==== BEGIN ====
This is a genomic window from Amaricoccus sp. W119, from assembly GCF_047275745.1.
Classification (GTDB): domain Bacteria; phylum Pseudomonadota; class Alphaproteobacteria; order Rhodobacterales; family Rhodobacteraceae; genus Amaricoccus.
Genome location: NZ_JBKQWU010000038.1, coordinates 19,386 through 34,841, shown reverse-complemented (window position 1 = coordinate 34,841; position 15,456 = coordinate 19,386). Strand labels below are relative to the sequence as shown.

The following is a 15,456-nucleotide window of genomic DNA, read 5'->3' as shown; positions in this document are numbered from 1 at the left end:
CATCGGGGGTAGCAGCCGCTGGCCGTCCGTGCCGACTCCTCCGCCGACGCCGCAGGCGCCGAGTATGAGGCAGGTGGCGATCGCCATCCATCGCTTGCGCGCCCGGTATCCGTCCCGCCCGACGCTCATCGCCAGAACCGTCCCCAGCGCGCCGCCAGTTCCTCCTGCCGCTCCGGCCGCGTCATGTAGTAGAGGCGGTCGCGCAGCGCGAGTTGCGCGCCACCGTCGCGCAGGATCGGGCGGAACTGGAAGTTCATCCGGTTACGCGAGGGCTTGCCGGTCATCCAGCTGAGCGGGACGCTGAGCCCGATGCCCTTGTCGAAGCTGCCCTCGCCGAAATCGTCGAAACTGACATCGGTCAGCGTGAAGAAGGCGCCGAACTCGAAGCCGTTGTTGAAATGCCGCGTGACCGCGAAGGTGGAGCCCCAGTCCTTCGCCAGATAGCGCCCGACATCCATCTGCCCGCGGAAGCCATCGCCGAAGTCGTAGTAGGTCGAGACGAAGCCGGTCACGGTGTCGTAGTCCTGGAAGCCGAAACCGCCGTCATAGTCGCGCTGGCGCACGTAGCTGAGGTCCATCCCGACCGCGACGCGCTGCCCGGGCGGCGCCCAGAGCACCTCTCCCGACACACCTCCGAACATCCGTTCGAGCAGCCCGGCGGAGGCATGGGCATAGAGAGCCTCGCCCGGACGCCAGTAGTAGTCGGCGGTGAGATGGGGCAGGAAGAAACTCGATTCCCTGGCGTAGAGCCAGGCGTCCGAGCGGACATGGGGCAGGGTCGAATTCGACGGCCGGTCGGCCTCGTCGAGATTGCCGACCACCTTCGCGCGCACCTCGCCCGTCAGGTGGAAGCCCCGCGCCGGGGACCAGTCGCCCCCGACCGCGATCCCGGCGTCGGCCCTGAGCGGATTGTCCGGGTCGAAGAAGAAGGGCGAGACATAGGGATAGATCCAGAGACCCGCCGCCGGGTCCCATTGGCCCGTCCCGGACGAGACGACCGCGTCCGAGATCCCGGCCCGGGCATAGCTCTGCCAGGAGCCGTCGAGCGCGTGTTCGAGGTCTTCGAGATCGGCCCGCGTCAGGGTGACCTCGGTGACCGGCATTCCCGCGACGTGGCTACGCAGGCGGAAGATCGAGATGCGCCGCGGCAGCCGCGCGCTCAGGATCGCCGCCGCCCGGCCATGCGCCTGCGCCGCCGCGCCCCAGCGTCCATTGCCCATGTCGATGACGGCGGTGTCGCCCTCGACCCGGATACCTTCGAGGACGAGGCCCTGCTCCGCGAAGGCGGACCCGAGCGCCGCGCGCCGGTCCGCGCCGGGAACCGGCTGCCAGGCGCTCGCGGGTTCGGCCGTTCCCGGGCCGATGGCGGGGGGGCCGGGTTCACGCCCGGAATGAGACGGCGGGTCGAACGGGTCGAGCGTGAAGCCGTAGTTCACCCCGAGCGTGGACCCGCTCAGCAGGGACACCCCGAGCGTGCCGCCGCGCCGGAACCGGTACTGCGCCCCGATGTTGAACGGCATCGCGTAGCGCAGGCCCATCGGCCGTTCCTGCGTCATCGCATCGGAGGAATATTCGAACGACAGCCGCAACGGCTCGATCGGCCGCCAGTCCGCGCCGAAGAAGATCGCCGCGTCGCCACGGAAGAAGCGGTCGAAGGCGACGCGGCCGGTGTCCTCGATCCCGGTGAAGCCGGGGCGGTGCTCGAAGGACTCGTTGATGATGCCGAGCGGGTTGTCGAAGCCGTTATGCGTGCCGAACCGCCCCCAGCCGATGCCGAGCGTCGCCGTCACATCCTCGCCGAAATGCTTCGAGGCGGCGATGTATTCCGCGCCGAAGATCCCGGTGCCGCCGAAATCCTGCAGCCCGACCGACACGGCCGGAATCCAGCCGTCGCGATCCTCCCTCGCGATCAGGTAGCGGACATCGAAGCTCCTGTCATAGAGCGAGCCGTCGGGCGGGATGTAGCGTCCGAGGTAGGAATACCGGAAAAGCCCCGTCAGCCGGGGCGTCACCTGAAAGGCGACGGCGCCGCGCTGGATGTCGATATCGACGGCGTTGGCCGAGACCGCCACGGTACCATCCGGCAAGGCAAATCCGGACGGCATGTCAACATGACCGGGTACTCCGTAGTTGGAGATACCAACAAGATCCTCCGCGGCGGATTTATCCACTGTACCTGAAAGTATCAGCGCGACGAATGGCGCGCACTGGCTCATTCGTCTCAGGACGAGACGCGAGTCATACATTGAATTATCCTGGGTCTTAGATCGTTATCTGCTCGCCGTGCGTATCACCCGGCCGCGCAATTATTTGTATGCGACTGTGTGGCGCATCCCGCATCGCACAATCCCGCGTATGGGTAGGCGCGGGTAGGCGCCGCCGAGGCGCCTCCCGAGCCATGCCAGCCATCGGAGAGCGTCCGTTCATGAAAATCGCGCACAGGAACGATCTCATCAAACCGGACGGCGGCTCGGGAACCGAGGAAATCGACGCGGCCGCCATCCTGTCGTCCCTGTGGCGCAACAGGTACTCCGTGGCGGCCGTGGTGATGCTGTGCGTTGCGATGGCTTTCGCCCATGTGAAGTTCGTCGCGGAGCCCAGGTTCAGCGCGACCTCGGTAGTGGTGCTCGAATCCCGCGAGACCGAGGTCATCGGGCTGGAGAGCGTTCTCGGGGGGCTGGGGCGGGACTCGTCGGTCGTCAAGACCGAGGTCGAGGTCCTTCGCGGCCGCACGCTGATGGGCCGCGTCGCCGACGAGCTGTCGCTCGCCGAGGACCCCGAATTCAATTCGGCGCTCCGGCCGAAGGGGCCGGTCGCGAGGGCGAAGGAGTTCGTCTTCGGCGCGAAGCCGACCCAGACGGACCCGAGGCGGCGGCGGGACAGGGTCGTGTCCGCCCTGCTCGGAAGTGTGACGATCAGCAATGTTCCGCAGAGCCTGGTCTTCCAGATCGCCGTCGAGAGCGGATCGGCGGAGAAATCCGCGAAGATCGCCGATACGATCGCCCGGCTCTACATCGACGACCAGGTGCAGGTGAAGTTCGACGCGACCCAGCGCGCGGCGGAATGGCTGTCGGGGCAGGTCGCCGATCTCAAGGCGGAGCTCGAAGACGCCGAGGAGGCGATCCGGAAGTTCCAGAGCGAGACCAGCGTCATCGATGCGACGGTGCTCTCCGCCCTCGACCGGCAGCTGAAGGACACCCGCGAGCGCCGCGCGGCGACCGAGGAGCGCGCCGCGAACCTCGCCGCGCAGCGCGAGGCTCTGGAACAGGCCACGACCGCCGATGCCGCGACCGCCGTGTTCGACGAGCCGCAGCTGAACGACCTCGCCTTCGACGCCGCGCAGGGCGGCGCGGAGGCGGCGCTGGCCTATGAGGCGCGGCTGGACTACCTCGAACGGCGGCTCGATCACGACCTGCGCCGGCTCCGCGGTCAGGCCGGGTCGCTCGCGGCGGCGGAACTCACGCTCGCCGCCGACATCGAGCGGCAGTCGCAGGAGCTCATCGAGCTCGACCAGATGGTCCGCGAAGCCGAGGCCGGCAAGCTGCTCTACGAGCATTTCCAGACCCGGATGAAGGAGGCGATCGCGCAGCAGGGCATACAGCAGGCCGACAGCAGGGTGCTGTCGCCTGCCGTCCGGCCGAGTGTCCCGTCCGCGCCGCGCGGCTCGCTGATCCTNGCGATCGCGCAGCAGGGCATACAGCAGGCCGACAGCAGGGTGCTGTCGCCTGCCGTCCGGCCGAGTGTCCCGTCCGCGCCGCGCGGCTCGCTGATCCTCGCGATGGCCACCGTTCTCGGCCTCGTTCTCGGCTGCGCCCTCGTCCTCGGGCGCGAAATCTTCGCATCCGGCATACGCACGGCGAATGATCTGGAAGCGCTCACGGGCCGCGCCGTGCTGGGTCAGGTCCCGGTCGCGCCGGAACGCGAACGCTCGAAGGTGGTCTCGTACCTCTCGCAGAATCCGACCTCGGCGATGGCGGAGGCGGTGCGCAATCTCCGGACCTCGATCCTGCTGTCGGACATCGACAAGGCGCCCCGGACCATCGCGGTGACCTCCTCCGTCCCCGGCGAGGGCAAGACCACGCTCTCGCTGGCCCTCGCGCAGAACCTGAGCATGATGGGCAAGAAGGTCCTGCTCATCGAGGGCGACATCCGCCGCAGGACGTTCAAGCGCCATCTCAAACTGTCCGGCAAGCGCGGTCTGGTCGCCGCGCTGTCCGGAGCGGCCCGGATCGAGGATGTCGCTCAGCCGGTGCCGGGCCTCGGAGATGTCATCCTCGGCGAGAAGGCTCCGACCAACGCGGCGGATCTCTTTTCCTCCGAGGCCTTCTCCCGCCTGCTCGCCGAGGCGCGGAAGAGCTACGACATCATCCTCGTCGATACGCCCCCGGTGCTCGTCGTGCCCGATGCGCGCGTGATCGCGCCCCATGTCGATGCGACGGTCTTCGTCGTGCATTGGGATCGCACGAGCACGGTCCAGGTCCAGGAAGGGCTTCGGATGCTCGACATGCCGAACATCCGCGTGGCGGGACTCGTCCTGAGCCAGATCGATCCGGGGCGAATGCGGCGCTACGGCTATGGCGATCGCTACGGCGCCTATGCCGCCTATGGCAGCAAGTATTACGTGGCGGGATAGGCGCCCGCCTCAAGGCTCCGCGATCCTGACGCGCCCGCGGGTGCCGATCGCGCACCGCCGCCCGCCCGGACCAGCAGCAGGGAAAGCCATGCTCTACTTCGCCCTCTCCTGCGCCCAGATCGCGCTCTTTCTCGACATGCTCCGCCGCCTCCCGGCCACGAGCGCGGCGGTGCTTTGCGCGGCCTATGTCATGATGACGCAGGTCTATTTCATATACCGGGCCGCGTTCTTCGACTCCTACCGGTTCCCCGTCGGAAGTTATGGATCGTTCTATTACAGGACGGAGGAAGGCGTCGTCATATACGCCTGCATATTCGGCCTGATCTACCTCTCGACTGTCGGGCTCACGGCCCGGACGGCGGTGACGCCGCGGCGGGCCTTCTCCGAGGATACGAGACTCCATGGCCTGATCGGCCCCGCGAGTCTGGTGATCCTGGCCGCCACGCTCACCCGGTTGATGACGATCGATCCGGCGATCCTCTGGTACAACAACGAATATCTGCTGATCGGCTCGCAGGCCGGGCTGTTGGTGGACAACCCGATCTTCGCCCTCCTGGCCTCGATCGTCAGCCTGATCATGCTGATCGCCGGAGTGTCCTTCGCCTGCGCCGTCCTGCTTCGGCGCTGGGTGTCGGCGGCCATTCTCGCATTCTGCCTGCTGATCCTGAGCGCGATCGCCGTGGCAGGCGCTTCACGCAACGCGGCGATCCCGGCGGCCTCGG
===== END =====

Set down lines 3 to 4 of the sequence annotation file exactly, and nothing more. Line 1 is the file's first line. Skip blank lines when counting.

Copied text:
Genome location: NZ_JBKQWU010000038.1, coordinates 19,386 through 34,841, shown reverse-complemented (window position 1 = coordinate 34,841; position 15,456 = coordinate 19,386). Strand labels below are relative to the sequence as shown.

The following is a 15,456-nucleotide window of genomic DNA, read 5'->3' as shown; positions in this document are numbered from 1 at the left end: